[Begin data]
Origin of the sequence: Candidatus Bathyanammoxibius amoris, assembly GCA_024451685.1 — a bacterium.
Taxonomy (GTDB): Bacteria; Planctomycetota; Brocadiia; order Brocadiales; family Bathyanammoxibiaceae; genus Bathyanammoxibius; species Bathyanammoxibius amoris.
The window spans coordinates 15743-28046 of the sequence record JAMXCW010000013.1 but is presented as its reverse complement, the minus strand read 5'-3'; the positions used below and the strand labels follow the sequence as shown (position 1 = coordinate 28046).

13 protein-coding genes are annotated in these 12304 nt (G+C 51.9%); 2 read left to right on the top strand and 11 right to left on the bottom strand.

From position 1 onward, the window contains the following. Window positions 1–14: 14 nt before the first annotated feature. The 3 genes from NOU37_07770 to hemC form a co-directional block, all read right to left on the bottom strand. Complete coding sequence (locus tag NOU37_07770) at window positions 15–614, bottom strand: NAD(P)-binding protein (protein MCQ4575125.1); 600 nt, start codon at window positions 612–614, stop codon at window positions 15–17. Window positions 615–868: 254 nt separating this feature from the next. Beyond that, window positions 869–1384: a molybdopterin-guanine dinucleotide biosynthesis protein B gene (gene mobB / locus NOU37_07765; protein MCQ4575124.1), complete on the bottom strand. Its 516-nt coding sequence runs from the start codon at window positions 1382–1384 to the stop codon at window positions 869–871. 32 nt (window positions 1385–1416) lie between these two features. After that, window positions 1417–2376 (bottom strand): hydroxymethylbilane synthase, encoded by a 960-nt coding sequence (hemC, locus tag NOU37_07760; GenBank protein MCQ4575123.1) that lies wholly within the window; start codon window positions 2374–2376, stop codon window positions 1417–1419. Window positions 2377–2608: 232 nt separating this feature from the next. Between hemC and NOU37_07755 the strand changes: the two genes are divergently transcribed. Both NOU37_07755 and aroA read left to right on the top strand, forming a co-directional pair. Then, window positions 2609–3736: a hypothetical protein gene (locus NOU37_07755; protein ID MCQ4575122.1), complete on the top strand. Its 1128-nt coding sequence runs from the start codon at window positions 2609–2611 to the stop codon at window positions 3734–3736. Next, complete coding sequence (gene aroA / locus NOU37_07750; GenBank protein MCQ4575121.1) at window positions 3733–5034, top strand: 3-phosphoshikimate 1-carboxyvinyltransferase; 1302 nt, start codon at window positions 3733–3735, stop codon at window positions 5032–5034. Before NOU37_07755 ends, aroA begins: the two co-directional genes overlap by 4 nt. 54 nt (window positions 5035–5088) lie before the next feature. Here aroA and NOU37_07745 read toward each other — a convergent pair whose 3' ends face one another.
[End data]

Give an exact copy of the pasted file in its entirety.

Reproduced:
Origin of the sequence: Candidatus Bathyanammoxibius amoris, assembly GCA_024451685.1 — a bacterium.
Taxonomy (GTDB): Bacteria; Planctomycetota; Brocadiia; order Brocadiales; family Bathyanammoxibiaceae; genus Bathyanammoxibius; species Bathyanammoxibius amoris.
The window spans coordinates 15743-28046 of the sequence record JAMXCW010000013.1 but is presented as its reverse complement, the minus strand read 5'-3'; the positions used below and the strand labels follow the sequence as shown (position 1 = coordinate 28046).

13 protein-coding genes are annotated in these 12304 nt (G+C 51.9%); 2 read left to right on the top strand and 11 right to left on the bottom strand.

From position 1 onward, the window contains the following. Window positions 1–14: 14 nt before the first annotated feature. The 3 genes from NOU37_07770 to hemC form a co-directional block, all read right to left on the bottom strand. Complete coding sequence (locus tag NOU37_07770) at window positions 15–614, bottom strand: NAD(P)-binding protein (protein MCQ4575125.1); 600 nt, start codon at window positions 612–614, stop codon at window positions 15–17. Window positions 615–868: 254 nt separating this feature from the next. Beyond that, window positions 869–1384: a molybdopterin-guanine dinucleotide biosynthesis protein B gene (gene mobB / locus NOU37_07765; protein MCQ4575124.1), complete on the bottom strand. Its 516-nt coding sequence runs from the start codon at window positions 1382–1384 to the stop codon at window positions 869–871. 32 nt (window positions 1385–1416) lie between these two features. After that, window positions 1417–2376 (bottom strand): hydroxymethylbilane synthase, encoded by a 960-nt coding sequence (hemC, locus tag NOU37_07760; GenBank protein MCQ4575123.1) that lies wholly within the window; start codon window positions 2374–2376, stop codon window positions 1417–1419. Window positions 2377–2608: 232 nt separating this feature from the next. Between hemC and NOU37_07755 the strand changes: the two genes are divergently transcribed. Both NOU37_07755 and aroA read left to right on the top strand, forming a co-directional pair. Then, window positions 2609–3736: a hypothetical protein gene (locus NOU37_07755; protein ID MCQ4575122.1), complete on the top strand. Its 1128-nt coding sequence runs from the start codon at window positions 2609–2611 to the stop codon at window positions 3734–3736. Next, complete coding sequence (gene aroA / locus NOU37_07750; GenBank protein MCQ4575121.1) at window positions 3733–5034, top strand: 3-phosphoshikimate 1-carboxyvinyltransferase; 1302 nt, start codon at window positions 3733–3735, stop codon at window positions 5032–5034. Before NOU37_07755 ends, aroA begins: the two co-directional genes overlap by 4 nt. 54 nt (window positions 5035–5088) lie before the next feature. Here aroA and NOU37_07745 read toward each other — a convergent pair whose 3' ends face one another.